The Biography of Chicago’s Marina City

Paying for Marina City
June 22, 1960

It is June 22, 1960. John F. Kennedy is weeks away from winning his party’s nomination for president. In Chicago, Republicans will soon nominate Richard M. Nixon to run against him.

The price tag for Marina City reads $36 million – $23 million for the residential phase and the rest for the commercial phase.

George H. Dovenmuehle, chairman of Dovenmuehle Inc., a large mortgage-banking firm in Chicago, has expressed interest in financing the residential phase. Dovenmuehle and Continental Illinois National Bank would issue a mortgage loan of $17,819,100 with a term of 39 years and maximum interest rate of 5.25 percent.

The loan amount represented 49 percent of the total cost of $36 million. A separate loan of $5 million would be obtained to build the office building. Another $13,180,900 would come from private investors. These included the Building Service Employees International Union, Chicago Local 1, Local 32B in New York, and the union’s pension trust, which had headquarters on the west coast.

$36 million funding sources.

The mortgage insurance, payable in case of default, came from the Federal Housing Administration.

The amount initially approved by the FHA was the most it could commit to – a limit that was intended for two or three-apartment buildings – but it was still about $1 million short of what was needed for the 896-apartment Marina City.

Both Charles R. Swibel and Marina City’s architect, Bertrand Goldberg, went to work on the FHA.

John L. Waner (1960). According to Goldberg, with less than 24 hours left on the option to buy the land, which was contingent on the project winning FHA approval, he convinced the director of the FHA’s Chicago office, John L. Waner (left), to increase its commitment by showing him the money could be raised by increasing rents fifty cents per month.

Swibel, meanwhile, was handling most of the negotiations with the FHA. He convinced Mayor Richard J. Daley to speak with U. S. Representative Daniel Rostenkowski (Democrat, Illinois), who then put Swibel in touch with the FHA.

According to his son, Howard, it was Charles Swibel who convinced the FHA to increase its mortgage insurance limit, not Goldberg.

In a letter dated June 22, 1960, Waner told Marina City Building Corporation president William L. McFetridge the FHA had completed its preliminary analysis of the proposed project “and will be glad to entertain a formal application.”

After a review by the Central Office, Waner assured McFetridge that “a commitment shall be forthcoming.”

David Sullivan, Lester Asher, William McFetridge, and Bertrand Goldberg at Astor Hotel in New York. Photo by Merkle Press Inc. (1960)

(Above) Bertrand Goldberg speaks at a pre-construction event in 1960 at the Astor Hotel in New York. At left are David Sullivan, president of Building Service Employees International Union from 1960 to 1971, labor union attorney Lester Asher, and William McFetridge. Photo by Merkle Press Inc.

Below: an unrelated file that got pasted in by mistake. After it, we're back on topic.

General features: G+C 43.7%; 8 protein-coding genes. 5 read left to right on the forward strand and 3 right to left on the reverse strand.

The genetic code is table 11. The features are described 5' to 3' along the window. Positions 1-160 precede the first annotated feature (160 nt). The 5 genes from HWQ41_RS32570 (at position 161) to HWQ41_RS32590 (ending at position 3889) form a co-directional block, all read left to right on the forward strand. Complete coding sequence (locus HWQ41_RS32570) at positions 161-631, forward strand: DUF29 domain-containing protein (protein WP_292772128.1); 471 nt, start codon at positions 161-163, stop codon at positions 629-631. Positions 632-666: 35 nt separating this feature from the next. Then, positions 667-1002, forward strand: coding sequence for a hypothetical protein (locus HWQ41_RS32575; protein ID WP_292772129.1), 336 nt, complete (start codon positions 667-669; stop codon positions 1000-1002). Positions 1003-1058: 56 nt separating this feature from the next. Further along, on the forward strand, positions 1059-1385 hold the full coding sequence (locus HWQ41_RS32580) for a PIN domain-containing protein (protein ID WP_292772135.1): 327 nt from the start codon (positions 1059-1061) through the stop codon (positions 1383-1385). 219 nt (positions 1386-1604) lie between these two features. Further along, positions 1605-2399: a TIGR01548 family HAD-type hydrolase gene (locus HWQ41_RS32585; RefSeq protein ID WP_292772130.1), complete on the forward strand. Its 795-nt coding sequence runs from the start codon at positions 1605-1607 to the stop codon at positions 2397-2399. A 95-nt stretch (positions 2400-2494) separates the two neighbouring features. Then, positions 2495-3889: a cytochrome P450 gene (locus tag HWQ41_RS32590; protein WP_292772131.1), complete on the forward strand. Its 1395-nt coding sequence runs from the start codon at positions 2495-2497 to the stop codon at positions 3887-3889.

A government guarantee of the mortgage was necessary because the equity the union pension fund had in the project was relatively low. This limited equity would come back to haunt the union. Marina City arguably was not a successful investment.

“It was a disaster,” said Howard in 2008. “Because the equity was so thin and there was so much borrowing, plus there were cost over-runs.”

On July 7, 1960, as test borings for the foundation were being made, the FHA issued its largest commitment yet of $17,819,100 to BSEIU.

“So, with an FHA guarantee,” Howard explains, “you can go to a bank and the bankers are not going to be at risk – you got a down payment and then you’ve got this FHA guaranteed loan.”

The down payment on the mortgage could have been as low as five percent.

By obtaining from private investors the $17,819,100 mortgage for the residential property, the project saved $800,000, according to Charles Swibel, himself a mortgage banker. This is because of a commitment by 19 financial institutions in the eastern United States – a group led by Institutional Securities Corporation – to purchase the mortgage. They were originally to get a seven percent discount but because of the private investment this was lowered to three percent.

Financing was not complete until September 1, 1961, when it was announced that Continental Illinois National Bank and Trust Company would loan the project $5 million toward the $10 million office building. Construction of the office building would start the next month.

Two-thirds of Marina City’s income would go to pay back investors. The rest would have to cover operating expenses. This was not going to end well.

Last updated 15-Jun-14

Next story: Groundbreaking